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Online Copyright Compliance Guidelines for Trinity Faculty

The ubiquity and ease of use of web publishing resources and course management systems (CMS, including TLearn) has created the need for increased vigilance against inadvertent infringement of copyright.

Guiding Principles and Policy Statements for Reserves

Statement of Guiding Principles

The Library asserts its Fair Use rights (17 USC § 107*) as a non-profit educational institution while also respecting the intellectual property rights of copyright holders and abiding by all laws governing usage of copyrighted materials.  The Library also seeks to educate the Trinity University community on issues related to copyright within higher education and digital communication, and will encourage the exercise of Fair Use and Open Access among all members of our institutional community.

Statement of Policy


Trinity University Library abides by U.S. copyright law and respects the rights of intellectual property holders while being guided by the Association of Research Libraries’ Code of Best Practices in Fair Use (

Practical specifics

Instructors may stream audio/video content or place reproductions of copyrighted works on physical or electronic reserve, provided that such transmissions or reproductions:

a.  are, in the professional judgment of the supervising instructor, directly relevant to the course’s subject matter and vital to his or her pedagogical goals;

b.  are not excessive in amount or substantiality of content (see 3. under “Fair Use”, below);

c.  are password-protected if streamed or placed on an electronic course page or learning environment;

d.  are removed from all visibility and access upon the cessation of the course; or

e.  are in the public domain or licensed under specific terms that mitigate a., b., c., or d., above (eg, Creative Commons), or are the faculty member’s or institution’s own intellectual property.

Library staff will serve as arbiters of the above criteria (except a.) and will keep longitudinal records of all reproductions made and content posted.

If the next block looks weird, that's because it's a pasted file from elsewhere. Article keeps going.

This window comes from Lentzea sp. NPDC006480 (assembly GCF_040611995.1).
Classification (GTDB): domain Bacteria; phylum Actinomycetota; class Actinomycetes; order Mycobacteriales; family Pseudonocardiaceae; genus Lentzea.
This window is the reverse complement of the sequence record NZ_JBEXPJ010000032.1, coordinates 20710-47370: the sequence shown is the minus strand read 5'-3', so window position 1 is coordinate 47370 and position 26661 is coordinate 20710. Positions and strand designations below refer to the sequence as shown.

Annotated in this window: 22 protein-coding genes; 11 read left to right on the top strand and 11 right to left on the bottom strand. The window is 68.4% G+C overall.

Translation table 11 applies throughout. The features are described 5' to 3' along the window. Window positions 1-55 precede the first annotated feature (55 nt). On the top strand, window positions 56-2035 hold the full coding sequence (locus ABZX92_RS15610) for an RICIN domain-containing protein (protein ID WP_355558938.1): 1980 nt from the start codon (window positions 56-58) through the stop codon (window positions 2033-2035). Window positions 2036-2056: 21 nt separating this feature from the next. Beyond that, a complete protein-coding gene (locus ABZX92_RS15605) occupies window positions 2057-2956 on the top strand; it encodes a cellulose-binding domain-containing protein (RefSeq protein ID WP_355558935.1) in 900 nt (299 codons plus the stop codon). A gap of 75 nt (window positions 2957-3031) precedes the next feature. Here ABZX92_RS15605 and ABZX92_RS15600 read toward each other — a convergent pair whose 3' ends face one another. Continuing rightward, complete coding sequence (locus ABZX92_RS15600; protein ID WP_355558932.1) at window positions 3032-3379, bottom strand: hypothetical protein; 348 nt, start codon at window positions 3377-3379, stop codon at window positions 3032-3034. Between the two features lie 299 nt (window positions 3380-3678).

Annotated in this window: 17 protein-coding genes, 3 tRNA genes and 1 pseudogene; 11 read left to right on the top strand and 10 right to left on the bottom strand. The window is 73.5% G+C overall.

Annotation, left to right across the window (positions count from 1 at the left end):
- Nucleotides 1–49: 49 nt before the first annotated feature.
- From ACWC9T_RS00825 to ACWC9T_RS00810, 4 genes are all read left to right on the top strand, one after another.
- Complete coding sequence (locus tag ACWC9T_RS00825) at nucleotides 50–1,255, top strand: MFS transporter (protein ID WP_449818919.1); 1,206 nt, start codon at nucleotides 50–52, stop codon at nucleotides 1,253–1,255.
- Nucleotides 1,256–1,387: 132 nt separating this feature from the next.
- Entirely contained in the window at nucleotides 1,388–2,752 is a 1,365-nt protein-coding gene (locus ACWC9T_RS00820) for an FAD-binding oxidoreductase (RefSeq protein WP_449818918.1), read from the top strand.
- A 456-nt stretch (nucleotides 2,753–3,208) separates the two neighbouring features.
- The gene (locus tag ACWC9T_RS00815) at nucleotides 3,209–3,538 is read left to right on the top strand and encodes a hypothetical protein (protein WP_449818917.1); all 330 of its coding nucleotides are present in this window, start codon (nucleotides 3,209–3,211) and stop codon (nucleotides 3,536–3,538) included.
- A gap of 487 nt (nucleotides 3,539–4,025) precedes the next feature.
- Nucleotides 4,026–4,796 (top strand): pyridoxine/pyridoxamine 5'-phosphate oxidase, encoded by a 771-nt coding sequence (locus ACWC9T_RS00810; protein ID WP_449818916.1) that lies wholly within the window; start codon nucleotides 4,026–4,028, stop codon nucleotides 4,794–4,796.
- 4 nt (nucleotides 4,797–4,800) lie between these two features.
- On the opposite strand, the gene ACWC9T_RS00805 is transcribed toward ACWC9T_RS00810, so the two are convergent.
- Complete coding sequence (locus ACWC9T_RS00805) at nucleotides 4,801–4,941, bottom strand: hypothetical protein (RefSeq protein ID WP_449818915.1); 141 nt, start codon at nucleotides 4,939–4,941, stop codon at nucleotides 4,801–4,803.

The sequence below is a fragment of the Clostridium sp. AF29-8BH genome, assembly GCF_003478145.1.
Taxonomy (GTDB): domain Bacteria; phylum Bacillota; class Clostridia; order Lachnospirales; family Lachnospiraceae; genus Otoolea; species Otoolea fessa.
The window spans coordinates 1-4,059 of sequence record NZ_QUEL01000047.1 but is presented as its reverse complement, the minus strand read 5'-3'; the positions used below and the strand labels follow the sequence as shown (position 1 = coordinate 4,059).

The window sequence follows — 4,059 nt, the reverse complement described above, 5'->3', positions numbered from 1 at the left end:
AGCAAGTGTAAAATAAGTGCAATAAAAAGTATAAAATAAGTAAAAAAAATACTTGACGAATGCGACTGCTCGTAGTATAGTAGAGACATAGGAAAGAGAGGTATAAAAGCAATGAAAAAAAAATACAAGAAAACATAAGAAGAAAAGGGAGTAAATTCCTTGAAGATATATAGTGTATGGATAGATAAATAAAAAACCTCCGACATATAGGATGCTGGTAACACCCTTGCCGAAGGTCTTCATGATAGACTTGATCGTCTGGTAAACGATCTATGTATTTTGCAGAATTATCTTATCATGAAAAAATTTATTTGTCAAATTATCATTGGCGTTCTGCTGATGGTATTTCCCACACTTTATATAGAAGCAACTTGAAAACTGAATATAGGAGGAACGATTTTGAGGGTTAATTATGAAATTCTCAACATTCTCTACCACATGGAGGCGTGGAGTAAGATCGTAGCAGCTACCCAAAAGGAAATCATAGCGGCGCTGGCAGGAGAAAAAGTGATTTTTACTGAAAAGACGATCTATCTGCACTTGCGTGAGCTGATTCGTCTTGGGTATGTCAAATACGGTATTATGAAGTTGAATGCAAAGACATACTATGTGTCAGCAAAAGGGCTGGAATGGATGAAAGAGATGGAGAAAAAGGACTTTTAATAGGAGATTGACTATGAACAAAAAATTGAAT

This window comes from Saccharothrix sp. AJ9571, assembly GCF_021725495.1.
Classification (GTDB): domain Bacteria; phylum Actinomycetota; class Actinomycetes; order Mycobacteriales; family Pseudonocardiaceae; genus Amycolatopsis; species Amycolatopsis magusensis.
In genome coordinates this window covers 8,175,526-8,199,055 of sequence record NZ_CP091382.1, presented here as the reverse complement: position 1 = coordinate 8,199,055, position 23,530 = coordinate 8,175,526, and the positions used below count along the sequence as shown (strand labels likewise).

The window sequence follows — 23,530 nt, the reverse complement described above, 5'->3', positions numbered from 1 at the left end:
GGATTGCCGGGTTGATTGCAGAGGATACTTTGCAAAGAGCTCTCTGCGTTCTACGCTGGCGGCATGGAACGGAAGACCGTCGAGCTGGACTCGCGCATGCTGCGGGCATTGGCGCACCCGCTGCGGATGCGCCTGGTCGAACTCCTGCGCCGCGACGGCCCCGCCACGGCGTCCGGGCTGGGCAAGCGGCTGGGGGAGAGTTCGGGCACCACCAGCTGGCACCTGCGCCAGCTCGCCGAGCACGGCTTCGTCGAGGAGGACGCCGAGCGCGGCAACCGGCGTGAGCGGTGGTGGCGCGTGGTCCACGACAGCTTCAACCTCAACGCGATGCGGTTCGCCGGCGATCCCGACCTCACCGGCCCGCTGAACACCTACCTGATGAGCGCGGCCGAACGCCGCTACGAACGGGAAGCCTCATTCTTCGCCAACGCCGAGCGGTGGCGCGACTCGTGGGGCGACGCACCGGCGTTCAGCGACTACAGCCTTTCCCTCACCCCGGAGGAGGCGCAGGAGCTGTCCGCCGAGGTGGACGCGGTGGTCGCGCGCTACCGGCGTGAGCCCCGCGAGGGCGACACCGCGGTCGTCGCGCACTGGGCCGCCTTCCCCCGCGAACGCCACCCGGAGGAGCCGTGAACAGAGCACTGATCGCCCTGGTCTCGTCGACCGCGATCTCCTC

* Fair Use (17 USC § 107)

A "four factors" test is used to determine if a proposed use is fair or not.  These factors are:

  1. Purpose of the usage -- Academic uses (education, criticism, commentary, etc.) are easier to defend as 'fair' than commercial uses.  The new ARL Code of Best Practices suggests that educational usage can be considered “transformative” and thus fair.

  2. Nature of the copyrighted work -- Non-commercial or non-fiction/fact-based works (information) are more understandably used fairly than creative fiction (entertainment).

  3. Amount and substantiality of the portion of the work used -- A transformative, academic work could conceivably use large portions of an existing copyrighted work for critical or analytical purposes, provided such copying is not excessive and does not effectively “gut” the work of its most significant, substantial content, however small a portion that may be.

  4. Impact on the market value of the work -- Copying should never significantly reduce the rightsholder’s revenue on the work, nor should it ever effectively compete on the market for the work.

An important note about factor #1: The use of the material for academic purposes is not by itself a sufficient justification of Fair Use. The four factors interact with each other and must be considered together; no single one of them "trumps" the other three.

The Library is always available to assist any member of the Trinity community seeking guidance about copyright issues.